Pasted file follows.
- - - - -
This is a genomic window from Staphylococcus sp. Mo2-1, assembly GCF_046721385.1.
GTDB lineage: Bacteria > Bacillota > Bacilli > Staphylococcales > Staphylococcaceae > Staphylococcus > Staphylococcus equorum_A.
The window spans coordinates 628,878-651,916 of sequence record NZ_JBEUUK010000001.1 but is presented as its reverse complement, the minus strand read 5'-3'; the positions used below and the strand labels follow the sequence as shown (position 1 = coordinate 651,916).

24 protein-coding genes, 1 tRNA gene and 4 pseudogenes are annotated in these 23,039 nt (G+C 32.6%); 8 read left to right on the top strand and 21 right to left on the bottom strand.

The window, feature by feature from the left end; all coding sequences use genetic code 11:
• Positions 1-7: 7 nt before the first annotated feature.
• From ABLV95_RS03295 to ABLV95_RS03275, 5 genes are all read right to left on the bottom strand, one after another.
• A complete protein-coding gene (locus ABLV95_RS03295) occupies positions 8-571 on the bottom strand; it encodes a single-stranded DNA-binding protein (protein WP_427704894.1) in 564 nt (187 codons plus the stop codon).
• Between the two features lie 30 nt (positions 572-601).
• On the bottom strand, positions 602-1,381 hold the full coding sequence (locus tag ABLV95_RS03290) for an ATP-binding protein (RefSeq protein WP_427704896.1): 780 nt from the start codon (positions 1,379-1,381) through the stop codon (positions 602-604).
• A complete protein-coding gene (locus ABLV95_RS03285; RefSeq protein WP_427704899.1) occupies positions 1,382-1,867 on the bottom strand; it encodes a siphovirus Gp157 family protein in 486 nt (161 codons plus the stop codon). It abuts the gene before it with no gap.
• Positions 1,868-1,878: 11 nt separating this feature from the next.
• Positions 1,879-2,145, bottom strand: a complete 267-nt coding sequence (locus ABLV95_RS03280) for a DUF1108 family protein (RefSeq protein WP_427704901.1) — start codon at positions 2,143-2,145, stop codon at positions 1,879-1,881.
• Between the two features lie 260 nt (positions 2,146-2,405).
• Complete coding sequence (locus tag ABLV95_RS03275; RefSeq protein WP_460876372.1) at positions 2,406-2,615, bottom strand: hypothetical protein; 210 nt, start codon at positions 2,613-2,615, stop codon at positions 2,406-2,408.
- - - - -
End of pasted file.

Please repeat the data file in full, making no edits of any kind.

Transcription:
This is a genomic window from Staphylococcus sp. Mo2-1, assembly GCF_046721385.1.
GTDB lineage: Bacteria > Bacillota > Bacilli > Staphylococcales > Staphylococcaceae > Staphylococcus > Staphylococcus equorum_A.
The window spans coordinates 628,878-651,916 of sequence record NZ_JBEUUK010000001.1 but is presented as its reverse complement, the minus strand read 5'-3'; the positions used below and the strand labels follow the sequence as shown (position 1 = coordinate 651,916).

24 protein-coding genes, 1 tRNA gene and 4 pseudogenes are annotated in these 23,039 nt (G+C 32.6%); 8 read left to right on the top strand and 21 right to left on the bottom strand.

The window, feature by feature from the left end; all coding sequences use genetic code 11:
• Positions 1-7: 7 nt before the first annotated feature.
• From ABLV95_RS03295 to ABLV95_RS03275, 5 genes are all read right to left on the bottom strand, one after another.
• A complete protein-coding gene (locus ABLV95_RS03295) occupies positions 8-571 on the bottom strand; it encodes a single-stranded DNA-binding protein (protein WP_427704894.1) in 564 nt (187 codons plus the stop codon).
• Between the two features lie 30 nt (positions 572-601).
• On the bottom strand, positions 602-1,381 hold the full coding sequence (locus tag ABLV95_RS03290) for an ATP-binding protein (RefSeq protein WP_427704896.1): 780 nt from the start codon (positions 1,379-1,381) through the stop codon (positions 602-604).
• A complete protein-coding gene (locus ABLV95_RS03285; RefSeq protein WP_427704899.1) occupies positions 1,382-1,867 on the bottom strand; it encodes a siphovirus Gp157 family protein in 486 nt (161 codons plus the stop codon). It abuts the gene before it with no gap.
• Positions 1,868-1,878: 11 nt separating this feature from the next.
• Positions 1,879-2,145, bottom strand: a complete 267-nt coding sequence (locus ABLV95_RS03280) for a DUF1108 family protein (RefSeq protein WP_427704901.1) — start codon at positions 2,143-2,145, stop codon at positions 1,879-1,881.
• Between the two features lie 260 nt (positions 2,146-2,405).
• Complete coding sequence (locus tag ABLV95_RS03275; RefSeq protein WP_460876372.1) at positions 2,406-2,615, bottom strand: hypothetical protein; 210 nt, start codon at positions 2,613-2,615, stop codon at positions 2,406-2,408.